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Future History

May 11, 2007

One of the things that’s always irked me about science fiction — mostly of the literary and RPG varieties — is its obsession with pages upon pages of history, as if someone living in the 57th century really cares about the ins and outs of Earth politics in the 22nd century. Stories set in the present day don’t spend a lot of time talking about late Roman imperial politics and RPGs set in the same time period don’t have a history chapter whose first entry is in dynastic Egypt.

Now, yes, it’s true that science fiction, when set in the future, particuarly the far future, needs to provide some context to its “present.” That’s fine. Certain historical events will always be remembered and that’ll be no less true in the future. Likewise, RPGs need to include details about their game settings’ pasts when those pasts take place in our future. I have no objection to any of this. I just dislike the fetishization of history chapters in science fiction (and even fantasy) RPGs and vowed I’d never follow suit in either Fourth Millennium (set in the 31st century, oddly enough) and in Thousand Suns (set … when exactly?).

That’s the thing I’m doing differently with Thousand Suns (or 1K* if I were being trendy and coming up with a latter day hieroglyph for the game): the setting’s history does not explicitly map on to our current dating system. Since the Federation/Empire uses the New Calendar, we know it’s been 500 years since Foundation, but whether Foundation was in 4007 or 8007 I will not say. I do this for several reasons, chief among them being flexibility. I like letting individual GMs tailor the meta-setting of Thousand Suns to their own specifications. In addition, one of the big dangers science fiction always has is being overtaken by real world events, such as the unexpected fall of the Soviet Union or the development of RAM chips greater than 640K. Sure, this is a space opera setting but, even so, why get bogged down in details like this?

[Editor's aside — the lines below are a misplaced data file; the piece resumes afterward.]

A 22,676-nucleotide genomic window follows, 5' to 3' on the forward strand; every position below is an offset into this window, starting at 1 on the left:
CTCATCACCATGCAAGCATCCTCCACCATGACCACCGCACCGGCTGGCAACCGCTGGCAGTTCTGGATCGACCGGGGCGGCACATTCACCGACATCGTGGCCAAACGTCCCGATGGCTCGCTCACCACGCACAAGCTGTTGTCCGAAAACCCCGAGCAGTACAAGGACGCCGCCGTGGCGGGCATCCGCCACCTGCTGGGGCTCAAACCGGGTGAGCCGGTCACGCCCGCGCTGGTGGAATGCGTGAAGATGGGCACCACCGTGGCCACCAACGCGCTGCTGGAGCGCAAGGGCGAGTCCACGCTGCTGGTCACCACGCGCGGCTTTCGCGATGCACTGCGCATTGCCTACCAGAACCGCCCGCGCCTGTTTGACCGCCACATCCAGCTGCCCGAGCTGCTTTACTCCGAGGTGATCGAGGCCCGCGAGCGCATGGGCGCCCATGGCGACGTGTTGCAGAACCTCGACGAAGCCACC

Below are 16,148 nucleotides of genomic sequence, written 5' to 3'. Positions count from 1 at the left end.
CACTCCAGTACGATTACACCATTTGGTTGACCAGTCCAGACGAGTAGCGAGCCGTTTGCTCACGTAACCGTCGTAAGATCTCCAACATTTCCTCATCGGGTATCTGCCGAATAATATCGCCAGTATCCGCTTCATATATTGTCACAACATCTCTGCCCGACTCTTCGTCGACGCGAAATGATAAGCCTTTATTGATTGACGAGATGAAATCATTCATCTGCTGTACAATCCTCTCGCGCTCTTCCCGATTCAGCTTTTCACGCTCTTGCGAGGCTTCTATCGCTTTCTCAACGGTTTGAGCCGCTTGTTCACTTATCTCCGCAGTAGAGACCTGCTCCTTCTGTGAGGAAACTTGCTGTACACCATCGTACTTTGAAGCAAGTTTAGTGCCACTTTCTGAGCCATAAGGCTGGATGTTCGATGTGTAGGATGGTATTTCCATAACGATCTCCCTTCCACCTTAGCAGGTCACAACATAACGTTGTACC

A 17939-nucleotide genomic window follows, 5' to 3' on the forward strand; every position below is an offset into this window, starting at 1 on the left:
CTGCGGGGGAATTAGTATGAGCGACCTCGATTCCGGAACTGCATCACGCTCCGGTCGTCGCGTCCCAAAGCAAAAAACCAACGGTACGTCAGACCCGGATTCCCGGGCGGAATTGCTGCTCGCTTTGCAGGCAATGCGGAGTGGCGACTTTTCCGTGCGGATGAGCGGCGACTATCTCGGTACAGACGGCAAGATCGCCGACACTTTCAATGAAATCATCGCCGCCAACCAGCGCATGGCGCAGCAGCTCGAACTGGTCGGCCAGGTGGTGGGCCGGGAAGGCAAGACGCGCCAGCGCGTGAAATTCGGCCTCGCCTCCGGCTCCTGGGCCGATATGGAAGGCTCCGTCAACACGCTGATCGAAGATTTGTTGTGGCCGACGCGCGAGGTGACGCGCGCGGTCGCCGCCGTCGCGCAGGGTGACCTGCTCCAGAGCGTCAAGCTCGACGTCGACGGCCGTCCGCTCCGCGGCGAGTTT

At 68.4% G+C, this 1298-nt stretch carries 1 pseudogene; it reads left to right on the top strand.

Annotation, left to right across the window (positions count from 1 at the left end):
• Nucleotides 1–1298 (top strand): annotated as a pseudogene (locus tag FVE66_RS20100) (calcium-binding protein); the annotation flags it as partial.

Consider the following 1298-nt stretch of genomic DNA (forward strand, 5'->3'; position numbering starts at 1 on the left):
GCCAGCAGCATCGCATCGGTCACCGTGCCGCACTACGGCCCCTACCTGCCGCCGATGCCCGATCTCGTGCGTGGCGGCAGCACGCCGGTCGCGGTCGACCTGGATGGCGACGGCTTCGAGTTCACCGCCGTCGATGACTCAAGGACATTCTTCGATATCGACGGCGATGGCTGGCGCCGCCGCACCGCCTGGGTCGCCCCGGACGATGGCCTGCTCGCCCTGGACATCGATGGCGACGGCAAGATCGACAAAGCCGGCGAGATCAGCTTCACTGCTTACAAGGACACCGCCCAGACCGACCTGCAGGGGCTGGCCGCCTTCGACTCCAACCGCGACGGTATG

At the same time, there is an internally consistent backstory to Thousand Suns. I’ll post on that later on, but I won’t ever specify precisely when the Dale-Ohlmhorst Map was discovered on Mars or when the Thirty-Hour War took place except in reference to Year 0 of the New Calendar (I am unashamedly swiping this one bit of Traveller brilliance — seems to me Marc Miller and company nicely squared the calendrical circle that past calendar reformers never quite could). So, the War occurs not in 2050, but in -1790, which is to say one thousand seven hundred and ninety years before Foundation. I leave it to each GM to decide when -1790 is in relation to the current day.

As an aside, my personal preference is for a somewhat far future timeline, at least two millennia in the future, but not much farther. Too far and I find it hard to imagine a society with technology and a culture intelligible to a 21st century person. Earlier than that and I find it somehow less “epic” than the type of SF I want to emulate. But these are my preferences and I have no intention of enforcing them on GMs or players who disagree with me.

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2 Comments leave one →
  1. June 25, 2007 10:56 pm

    Man, I wish I had known about your development a while ago. Sounds like some nice things going on here.

  2. James Maliszewski permalink*
    June 26, 2007 8:18 am

    The game will be released in February 2008 and playtesting of the final phase of the rules will occur later this summer and into the fall, so it’s far from too late to get involved.

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